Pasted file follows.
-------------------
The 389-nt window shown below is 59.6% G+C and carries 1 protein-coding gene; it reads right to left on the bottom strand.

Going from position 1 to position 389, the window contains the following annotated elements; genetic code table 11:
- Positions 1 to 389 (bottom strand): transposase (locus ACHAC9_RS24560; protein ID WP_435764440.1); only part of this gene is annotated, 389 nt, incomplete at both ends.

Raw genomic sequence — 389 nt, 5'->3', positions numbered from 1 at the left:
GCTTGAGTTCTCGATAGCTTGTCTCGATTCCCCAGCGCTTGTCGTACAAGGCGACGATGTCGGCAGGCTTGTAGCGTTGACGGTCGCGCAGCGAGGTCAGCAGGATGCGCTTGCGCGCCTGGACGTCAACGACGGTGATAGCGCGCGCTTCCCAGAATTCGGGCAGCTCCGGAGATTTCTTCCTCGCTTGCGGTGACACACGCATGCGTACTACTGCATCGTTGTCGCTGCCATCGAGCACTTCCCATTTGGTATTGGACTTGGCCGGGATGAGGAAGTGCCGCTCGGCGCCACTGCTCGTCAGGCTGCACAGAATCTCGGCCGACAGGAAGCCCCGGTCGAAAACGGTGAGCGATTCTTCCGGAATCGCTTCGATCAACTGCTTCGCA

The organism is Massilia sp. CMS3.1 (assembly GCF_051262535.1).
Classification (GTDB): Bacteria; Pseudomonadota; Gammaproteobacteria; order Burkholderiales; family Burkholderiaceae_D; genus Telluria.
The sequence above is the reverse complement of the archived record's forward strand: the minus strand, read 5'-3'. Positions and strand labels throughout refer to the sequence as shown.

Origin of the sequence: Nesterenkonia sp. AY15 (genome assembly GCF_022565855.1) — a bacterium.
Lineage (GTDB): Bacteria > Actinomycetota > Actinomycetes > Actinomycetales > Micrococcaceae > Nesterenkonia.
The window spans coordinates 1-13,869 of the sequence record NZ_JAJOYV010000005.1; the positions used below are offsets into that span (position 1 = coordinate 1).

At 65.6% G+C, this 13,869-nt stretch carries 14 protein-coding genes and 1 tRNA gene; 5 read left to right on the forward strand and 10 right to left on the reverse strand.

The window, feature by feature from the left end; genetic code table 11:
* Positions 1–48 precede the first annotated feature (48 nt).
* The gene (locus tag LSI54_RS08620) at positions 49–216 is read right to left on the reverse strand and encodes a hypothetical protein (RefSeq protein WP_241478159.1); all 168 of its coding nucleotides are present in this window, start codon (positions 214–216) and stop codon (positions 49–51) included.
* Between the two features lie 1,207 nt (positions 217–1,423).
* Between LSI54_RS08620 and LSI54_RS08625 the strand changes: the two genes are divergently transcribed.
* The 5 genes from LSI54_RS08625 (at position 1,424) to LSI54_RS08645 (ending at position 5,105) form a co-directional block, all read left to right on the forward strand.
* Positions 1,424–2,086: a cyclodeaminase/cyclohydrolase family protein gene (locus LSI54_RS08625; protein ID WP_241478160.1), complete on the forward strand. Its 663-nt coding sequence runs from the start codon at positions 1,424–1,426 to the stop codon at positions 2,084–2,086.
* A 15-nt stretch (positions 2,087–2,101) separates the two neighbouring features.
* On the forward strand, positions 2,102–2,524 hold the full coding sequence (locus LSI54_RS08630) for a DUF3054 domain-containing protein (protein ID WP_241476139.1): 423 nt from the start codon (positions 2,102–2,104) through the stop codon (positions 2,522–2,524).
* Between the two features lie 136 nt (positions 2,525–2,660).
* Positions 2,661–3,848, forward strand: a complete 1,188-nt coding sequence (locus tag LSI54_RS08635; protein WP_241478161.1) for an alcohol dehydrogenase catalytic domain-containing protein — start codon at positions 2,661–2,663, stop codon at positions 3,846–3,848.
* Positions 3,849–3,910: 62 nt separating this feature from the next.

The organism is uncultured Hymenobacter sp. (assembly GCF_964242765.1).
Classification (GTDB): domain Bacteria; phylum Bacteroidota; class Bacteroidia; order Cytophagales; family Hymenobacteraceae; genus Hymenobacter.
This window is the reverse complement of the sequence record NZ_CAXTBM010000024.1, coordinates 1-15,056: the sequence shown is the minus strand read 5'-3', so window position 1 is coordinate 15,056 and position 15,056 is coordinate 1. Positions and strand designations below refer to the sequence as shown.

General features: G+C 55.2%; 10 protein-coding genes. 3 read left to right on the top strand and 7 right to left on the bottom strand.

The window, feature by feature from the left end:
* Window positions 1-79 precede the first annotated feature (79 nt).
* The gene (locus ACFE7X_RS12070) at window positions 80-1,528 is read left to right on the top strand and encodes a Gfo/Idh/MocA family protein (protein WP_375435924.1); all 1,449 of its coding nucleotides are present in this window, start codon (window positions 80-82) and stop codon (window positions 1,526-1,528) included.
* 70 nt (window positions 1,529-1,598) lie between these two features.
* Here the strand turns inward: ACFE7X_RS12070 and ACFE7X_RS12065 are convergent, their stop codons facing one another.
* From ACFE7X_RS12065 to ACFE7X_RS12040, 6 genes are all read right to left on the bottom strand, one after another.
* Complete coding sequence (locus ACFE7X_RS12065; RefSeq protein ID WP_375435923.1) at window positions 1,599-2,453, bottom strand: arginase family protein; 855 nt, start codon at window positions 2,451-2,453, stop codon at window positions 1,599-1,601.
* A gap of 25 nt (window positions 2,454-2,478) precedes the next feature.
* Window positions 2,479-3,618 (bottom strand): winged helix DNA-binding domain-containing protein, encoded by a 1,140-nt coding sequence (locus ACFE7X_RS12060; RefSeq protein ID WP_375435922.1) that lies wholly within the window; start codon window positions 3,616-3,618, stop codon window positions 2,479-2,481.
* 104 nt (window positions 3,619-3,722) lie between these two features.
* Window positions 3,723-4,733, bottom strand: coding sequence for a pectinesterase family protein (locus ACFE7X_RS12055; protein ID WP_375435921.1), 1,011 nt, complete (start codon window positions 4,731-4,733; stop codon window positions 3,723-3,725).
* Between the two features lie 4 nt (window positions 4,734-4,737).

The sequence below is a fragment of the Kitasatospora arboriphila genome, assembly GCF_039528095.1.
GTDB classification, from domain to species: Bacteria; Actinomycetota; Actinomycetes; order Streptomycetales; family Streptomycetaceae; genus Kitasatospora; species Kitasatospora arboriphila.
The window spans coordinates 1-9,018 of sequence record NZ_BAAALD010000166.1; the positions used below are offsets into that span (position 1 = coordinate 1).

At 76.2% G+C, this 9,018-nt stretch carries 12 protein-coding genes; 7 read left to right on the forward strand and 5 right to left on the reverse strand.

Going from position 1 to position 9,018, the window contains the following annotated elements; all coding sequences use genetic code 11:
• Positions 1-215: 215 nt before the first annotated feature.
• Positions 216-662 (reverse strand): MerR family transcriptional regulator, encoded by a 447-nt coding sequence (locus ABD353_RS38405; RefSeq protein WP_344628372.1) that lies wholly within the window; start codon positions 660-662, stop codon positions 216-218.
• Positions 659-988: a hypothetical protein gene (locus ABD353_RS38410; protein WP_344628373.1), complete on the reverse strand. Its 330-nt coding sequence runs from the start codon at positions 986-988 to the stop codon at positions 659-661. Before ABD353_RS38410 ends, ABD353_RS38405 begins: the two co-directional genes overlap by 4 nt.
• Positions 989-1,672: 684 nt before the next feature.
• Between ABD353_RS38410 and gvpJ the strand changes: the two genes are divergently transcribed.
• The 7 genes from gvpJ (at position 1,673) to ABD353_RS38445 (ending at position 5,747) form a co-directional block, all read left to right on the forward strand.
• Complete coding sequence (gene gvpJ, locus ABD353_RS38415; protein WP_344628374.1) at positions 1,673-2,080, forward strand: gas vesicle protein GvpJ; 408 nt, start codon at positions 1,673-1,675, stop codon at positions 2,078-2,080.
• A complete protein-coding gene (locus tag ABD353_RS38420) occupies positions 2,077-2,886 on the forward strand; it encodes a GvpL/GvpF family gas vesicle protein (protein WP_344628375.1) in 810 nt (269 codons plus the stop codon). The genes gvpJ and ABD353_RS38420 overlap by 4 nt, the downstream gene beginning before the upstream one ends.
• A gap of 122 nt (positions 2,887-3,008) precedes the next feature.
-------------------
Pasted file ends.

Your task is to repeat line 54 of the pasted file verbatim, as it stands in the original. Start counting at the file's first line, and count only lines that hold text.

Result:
• A gap of 122 nt (positions 2,887-3,008) precedes the next feature.